August 10th, 2021
By Ahmed Saeed
The Judicial Commission of Pakistan has approved the appointment of the Chief Justice of Sindh High Court, Ahmed Ali Sheikh as an ad-hoc judge of the Supreme Court by a majority of 4 to 5. Senior lawyers and experts on the constitution have pointed out that the move could give birth to a new judicial and constitutional crisis in the country.
It must be noted that a while ago the appointed judge, Justice Ahmed Ali Sheikh, had written a letter to members of the Judicial Commission not agreeing to his appointment as an ad hoc judge in the Supreme Court (SC). Instead, he was more interested in being appointed a permanent member of the SC panel.
Advocate Latif Afridi, president of the Supreme Court Bar Association (SCBA) told Voicepk.net that regardless of what Justice Shaikh asserted in the letter he had been told by sources aware of the matter that Justice Shaikh was interested in becoming an ad-hoc judge of the Supreme Court of Pakistan. Advocate Afridi has said that if Justice Shaikh has an issue with being appointed on an ad-hoc basis he should resign from the position.
Meanwhile, Hamid Khan, Former President of the SCBA pointed out that decisions like this one being made by the current Chief Justice (CJ) of the SC are weakening the judicial system of the country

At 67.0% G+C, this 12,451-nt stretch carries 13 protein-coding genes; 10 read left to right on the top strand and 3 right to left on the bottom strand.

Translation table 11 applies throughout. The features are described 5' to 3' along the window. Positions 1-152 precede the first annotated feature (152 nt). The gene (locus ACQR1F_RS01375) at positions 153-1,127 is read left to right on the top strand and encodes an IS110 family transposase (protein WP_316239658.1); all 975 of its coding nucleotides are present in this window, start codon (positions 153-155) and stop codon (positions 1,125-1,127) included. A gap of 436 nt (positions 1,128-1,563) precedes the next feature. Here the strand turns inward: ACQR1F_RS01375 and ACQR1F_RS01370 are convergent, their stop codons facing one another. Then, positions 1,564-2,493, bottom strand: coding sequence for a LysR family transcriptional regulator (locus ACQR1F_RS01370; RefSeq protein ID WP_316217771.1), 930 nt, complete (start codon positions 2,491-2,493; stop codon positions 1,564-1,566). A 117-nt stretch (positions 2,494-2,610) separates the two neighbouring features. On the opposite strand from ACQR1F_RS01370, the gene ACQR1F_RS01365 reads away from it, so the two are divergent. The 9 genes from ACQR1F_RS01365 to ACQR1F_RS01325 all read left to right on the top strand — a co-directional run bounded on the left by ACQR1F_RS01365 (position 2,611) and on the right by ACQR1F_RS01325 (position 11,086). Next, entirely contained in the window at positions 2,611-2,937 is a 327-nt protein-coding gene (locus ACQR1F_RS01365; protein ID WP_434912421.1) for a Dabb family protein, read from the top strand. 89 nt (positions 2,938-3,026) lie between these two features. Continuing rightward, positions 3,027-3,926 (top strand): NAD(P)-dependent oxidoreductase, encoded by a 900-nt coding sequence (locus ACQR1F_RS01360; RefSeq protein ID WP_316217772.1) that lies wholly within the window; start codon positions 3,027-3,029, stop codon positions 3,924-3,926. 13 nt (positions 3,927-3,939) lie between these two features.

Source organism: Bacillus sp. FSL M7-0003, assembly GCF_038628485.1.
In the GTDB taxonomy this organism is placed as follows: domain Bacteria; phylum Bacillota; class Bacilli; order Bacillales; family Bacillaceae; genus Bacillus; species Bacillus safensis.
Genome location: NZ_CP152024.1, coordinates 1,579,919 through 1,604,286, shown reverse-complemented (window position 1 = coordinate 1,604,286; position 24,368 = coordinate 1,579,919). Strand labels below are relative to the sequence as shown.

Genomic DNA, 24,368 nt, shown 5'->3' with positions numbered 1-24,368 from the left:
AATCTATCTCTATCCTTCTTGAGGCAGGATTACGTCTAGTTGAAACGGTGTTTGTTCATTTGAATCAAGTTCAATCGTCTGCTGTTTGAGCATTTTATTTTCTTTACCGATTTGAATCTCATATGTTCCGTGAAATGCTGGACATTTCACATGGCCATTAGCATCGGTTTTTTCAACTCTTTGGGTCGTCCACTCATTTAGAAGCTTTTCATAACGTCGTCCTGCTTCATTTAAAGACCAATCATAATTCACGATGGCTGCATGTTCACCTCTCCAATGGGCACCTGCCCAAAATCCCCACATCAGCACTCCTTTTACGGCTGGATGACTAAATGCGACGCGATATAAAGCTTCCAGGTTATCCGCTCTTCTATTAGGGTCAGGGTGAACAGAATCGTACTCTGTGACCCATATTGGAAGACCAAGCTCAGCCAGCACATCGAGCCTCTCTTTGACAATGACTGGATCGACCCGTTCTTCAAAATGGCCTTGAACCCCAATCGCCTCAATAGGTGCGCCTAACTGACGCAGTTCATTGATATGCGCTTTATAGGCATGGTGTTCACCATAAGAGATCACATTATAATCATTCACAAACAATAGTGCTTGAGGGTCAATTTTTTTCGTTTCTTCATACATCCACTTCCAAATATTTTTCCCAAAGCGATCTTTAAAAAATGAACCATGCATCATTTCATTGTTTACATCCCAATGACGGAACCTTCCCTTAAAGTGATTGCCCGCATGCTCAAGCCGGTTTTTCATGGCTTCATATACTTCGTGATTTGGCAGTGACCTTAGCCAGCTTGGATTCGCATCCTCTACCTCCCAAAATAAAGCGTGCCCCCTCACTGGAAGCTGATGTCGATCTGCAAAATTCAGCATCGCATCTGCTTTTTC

Article 182 of the constitution of Pakistan allows any Judge, who has not been retired for more than a period of three years, to be appointed as an Ad Hoc judge to the SC while if a sitting judge of the High Court has to be elevated to this position then the decision requires the direct ascent of the CJ of the SC.
Interestingly, Justice Shaikh is stuck between a rock and a hard place because article 206 of the constitution of Pakistan points out that if a sitting Judge of any of the High Courts refuses elevation to the Supreme Court then they must retire.
Yasin Azad, a senior lawyer and former member of the Judicial Commission told Voicepk.net that Article 206 relates to the appointment of a permanent judge and that Justice Sheikh has the right to appeal against the decision of his appointment on an Ad Hoc basis if need be. Yasin points out that in the next few days a sitting Judge of the Supreme Court Justice Mushir Alam is slotted for retirement, it would have been better if Justice Shaikh had been appointed as his replacement on a permanent basis.
According to Abid Saqi, former Vice-President of the Pakistan Bar Council (PBC), the decision will further divide the SC bench.
Legal experts are of the opinion that today’s decision will further bring to light the already simmering frictions amongst members of the higher judiciary which in turn will harm the cause of constitutionalism and democracy in the country. The decision could also lead to a legal battle between the bar and bench in the near future.